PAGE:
Omar Epps' character, Eric Foreman, shares a name with the lead character on FOX's That '70s Show (1998), played by Topher Grace. However, Grace's character is named Forman and the similar names are purely coincidental.
House was actually not the only time Peter Jacobson (Dr. Chris Taub) appeared on a medical show. He also played a patient in Scrubs (2006) named Mr. Foster, who passed away due to the doctors' negligence.
House M.D.'s tagline and series premise "Everybody Lies" was first used on Scrubs, S2: E12, when Dr. Kelso explains to Turk that everybody lies during a series of bizarre patient complaints and accidents.
Season 1 Episode 7 "Fidelity" Has three men who played vampires somewhere in their career. Robert Sean Leonard (My Best Friend is a Vampire), Omar Epps (Dracula 2000), Dominic Purcell (Blade Trinity), although I'm sure they may want everyone to forget those parts.
The trivia items below may give away important plot points.
Jesse Spencer and Jennifer Morrison became engaged in December of 2006. This was at roughly the time they were shooting the first episodes in which their characters, Dr. Chase and Dr. Cameron, began a romantic relationship.
The character of Cameron was written out mainly because David Shore wanted to show that not every character around House was going to ended up being 'corrupt'. Shore has said it was really hard to let go of Jennifer Morrison, but the story was more important.
Lisa Edelstein left the show a while after shooting the season 7 finale. According to David Shore, if Edelstein would have told them that she wasn't coming back, he wouldn't have ended the season like he did and would write out the character as she deserved it.
David Shore has said that the character of House is inspired by the fictional character Sherlock Holmes, particularly with regard to drug use and his desire (and capacity) to solve the unsolvable. House uses Holmesian deductive techniques to diagnose his patient's problems. References to the sleuth range from the obvious (House's apartment number being 221B) to the subtle (his friendship with Dr. James Wilson and the similarities between the names House and Holmes, and Wilson and Watson). In the very first (pilot) episode the patient's last name is Adler, and in the last episode of season two, the last name of the man who shot House is Moriarty. House's act of faking cancer in "Half-Wit" (Episode 15 of Season 3) is similar to the Holmes story, "The Adventure of the Dying Detective" in which Holmes fakes a deadly eastern disease to catch a criminal.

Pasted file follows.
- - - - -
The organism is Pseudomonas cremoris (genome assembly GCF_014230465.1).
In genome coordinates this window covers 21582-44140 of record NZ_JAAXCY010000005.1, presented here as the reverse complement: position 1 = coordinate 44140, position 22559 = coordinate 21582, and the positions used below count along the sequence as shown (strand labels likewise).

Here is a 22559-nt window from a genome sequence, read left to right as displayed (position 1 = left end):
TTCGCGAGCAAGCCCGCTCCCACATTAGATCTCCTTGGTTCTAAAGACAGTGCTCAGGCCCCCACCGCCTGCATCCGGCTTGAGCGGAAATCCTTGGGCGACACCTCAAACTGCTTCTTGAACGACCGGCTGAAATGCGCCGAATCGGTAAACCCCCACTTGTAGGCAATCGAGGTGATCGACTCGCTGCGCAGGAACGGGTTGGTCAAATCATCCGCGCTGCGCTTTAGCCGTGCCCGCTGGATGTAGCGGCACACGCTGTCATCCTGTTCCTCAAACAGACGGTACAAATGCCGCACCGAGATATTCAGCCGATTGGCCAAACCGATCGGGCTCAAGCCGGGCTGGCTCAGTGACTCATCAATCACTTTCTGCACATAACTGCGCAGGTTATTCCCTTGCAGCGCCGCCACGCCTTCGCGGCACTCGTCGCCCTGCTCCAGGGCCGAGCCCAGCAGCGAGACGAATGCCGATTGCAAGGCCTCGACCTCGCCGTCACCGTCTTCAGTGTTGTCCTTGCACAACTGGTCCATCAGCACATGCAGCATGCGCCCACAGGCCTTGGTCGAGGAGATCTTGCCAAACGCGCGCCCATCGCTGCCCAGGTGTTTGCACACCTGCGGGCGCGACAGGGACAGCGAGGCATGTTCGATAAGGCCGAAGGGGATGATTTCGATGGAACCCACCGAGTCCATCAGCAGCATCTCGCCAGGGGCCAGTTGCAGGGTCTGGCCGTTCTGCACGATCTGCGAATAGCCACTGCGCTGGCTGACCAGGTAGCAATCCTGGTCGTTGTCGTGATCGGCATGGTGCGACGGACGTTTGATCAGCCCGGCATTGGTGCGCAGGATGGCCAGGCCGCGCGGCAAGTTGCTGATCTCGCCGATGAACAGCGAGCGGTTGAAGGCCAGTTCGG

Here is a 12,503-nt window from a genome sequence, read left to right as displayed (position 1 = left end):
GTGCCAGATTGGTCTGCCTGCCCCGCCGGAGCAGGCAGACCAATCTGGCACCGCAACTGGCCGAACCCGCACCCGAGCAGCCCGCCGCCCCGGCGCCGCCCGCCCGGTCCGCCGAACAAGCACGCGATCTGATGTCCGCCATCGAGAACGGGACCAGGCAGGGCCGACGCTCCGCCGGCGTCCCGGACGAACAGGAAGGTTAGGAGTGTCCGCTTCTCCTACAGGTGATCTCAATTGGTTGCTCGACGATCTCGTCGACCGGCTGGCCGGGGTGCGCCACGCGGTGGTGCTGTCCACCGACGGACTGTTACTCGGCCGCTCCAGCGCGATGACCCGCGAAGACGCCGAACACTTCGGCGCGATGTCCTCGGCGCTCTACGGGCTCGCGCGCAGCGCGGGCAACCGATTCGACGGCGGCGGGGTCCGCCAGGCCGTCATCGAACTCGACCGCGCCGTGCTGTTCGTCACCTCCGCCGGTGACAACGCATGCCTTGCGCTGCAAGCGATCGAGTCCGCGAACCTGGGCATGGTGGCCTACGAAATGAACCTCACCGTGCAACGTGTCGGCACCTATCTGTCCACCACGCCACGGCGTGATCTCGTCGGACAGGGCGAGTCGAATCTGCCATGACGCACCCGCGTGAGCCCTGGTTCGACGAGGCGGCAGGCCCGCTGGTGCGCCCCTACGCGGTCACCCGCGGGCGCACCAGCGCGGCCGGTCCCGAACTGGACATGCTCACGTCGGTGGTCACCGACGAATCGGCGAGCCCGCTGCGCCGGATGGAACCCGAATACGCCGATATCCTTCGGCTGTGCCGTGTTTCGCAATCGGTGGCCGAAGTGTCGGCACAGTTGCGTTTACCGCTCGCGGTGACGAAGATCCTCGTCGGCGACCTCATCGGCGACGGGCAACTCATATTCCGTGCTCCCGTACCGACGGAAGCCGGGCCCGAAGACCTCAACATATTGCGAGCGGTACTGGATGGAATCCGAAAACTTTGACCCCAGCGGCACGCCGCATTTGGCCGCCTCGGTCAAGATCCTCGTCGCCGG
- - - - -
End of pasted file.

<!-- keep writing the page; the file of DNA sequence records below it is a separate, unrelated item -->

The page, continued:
When a student in the audience of Hugh Laurie's edition of Inside the Actors Studio (1994) asked Laurie if he thought Dr. House should be romantically involved with Cameron, Cuddy or Wilson, Laurie said, "I suspect that if the show runs long enough, he's going to run through all of them. What order that unfolds in is not for me to say. I think any of those relationships is, of course, believable. Two people can always find some comfort or attraction, so I think all are possible. I think Robert [Robert Sean Leonard, who plays Dr. Wilson] might have something to say about it . . . I don't know how Robert would take that. But you know, I'm game."
In April 2009, Kal Penn told Entertainment Weekly Magazine that the writers killed off his character on "House M.D." because he had asked to be allowed to leave the show to go work for the Barack Obama Administration as the Associate Director in the White House Office of Public Liaison.
In "Blowing the Whistle" (Season 8, Episode 15) House is playing Call of Duty with Taub and House's gamer tag name is Occams Chainsaw. It's a play on Occam's razor theory which says "Among competing hypotheses, the one with the fewest assumptions should be selected", thus showing House's doctoral personality being based on the Occam's razor theory.
The Age of Sexual Consent in New Jersey where the show is based is 16. This premise would have changed a number of episodes. Given that the show is usually very aware of laws (as House and his team are often dealing with them), it must have been a directorial choice to stick with the common misconception of it being 18 nationwide. However in season 7 episode 10, Dr. Chase has a threesome at a wedding and realizes one of the woman is actually 17. Upon realizing this, the girl reassures him having sex with her was not illegal.
The nickname "Thirteen" for Olivia Wilde's character Dr. Remy Hadley comes from the first few episodes of Season 4. House is trying to hire a new team from a possible 30 candidates. He assigns them numbers from 1 to 30. Dr. Hadley has the number '13' which is considered unlucky by many. Despite the bad omen she makes the team but the name sticks.